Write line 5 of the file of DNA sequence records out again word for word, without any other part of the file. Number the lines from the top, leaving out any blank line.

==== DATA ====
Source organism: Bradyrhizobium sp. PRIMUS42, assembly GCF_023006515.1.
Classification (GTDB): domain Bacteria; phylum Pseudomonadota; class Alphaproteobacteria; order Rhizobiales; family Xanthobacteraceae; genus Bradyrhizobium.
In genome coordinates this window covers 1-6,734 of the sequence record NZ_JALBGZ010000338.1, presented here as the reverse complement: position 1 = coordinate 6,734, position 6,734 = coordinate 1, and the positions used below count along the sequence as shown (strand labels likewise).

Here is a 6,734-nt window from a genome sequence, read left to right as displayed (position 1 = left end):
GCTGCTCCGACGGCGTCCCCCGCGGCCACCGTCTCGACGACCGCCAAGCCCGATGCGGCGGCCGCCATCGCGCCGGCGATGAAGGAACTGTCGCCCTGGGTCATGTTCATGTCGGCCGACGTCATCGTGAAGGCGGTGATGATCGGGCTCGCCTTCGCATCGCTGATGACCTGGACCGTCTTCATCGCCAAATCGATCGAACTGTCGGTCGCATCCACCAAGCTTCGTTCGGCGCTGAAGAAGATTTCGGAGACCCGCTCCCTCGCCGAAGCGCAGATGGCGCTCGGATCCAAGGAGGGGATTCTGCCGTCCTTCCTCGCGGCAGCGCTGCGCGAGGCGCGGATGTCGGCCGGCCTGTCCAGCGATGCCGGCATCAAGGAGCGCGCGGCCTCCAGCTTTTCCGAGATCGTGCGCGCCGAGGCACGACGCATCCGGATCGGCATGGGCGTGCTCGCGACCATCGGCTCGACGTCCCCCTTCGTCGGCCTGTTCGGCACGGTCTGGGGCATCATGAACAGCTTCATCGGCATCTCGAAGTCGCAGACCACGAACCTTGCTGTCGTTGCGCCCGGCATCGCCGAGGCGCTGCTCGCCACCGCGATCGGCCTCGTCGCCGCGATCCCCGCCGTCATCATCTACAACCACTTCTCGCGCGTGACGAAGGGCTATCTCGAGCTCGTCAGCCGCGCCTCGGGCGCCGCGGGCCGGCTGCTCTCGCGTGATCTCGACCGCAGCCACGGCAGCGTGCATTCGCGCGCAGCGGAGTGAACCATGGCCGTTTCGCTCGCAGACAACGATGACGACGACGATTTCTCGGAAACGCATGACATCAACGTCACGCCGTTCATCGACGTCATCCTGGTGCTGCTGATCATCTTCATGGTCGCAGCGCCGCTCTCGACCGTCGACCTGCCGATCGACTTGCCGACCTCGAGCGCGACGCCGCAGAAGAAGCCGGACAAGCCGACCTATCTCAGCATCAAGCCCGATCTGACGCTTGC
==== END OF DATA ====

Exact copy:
GCTGCTCCGACGGCGTCCCCCGCGGCCACCGTCTCGACGACCGCCAAGCCCGATGCGGCGGCCGCCATCGCGCCGGCGATGAAGGAACTGTCGCCCTGGGTCATGTTCATGTCGGCCGACGTCATCGTGAAGGCGGTGATGATCGGGCTCGCCTTCGCATCGCTGATGACCTGGACCGTCTTCATCGCCAAATCGATCGAACTGTCGGTCGCATCCACCAAGCTTCGTTCGGCGCTGAAGAAGATTTCGGAGACCCGCTCCCTCGCCGAAGCGCAGATGGCGCTCGGATCCAAGGAGGGGATTCTGCCGTCCTTCCTCGCGGCAGCGCTGCGCGAGGCGCGGATGTCGGCCGGCCTGTCCAGCGATGCCGGCATCAAGGAGCGCGCGGCCTCCAGCTTTTCCGAGATCGTGCGCGCCGAGGCACGACGCATCCGGATCGGCATGGGCGTGCTCGCGACCATCGGCTCGACGTCCCCCTTCGTCGGCCTGTTCGGCACGGTCTGGGGCATCATGAACAGCTTCATCGGCATCTCGAAGTCGCAGACCACGAACCTTGCTGTCGTTGCGCCCGGCATCGCCGAGGCGCTGCTCGCCACCGCGATCGGCCTCGTCGCCGCGATCCCCGCCGTCATCATCTACAACCACTTCTCGCGCGTGACGAAGGGCTATCTCGAGCTCGTCAGCCGCGCCTCGGGCGCCGCGGGCCGGCTGCTCTCGCGTGATCTCGACCGCAGCCACGGCAGCGTGCATTCGCGCGCAGCGGAGTGAACCATGGCCGTTTCGCTCGCAGACAACGATGACGACGACGATTTCTCGGAAACGCATGACATCAACGTCACGCCGTTCATCGACGTCATCCTGGTGCTGCTGATCATCTTCATGGTCGCAGCGCCGCTCTCGACCGTCGACCTGCCGATCGACTTGCCGACCTCGAGCGCGACGCCGCAGAAGAAGCCGGACAAGCCGACCTATCTCAGCATCAAGCCCGATCTGACGCTTGC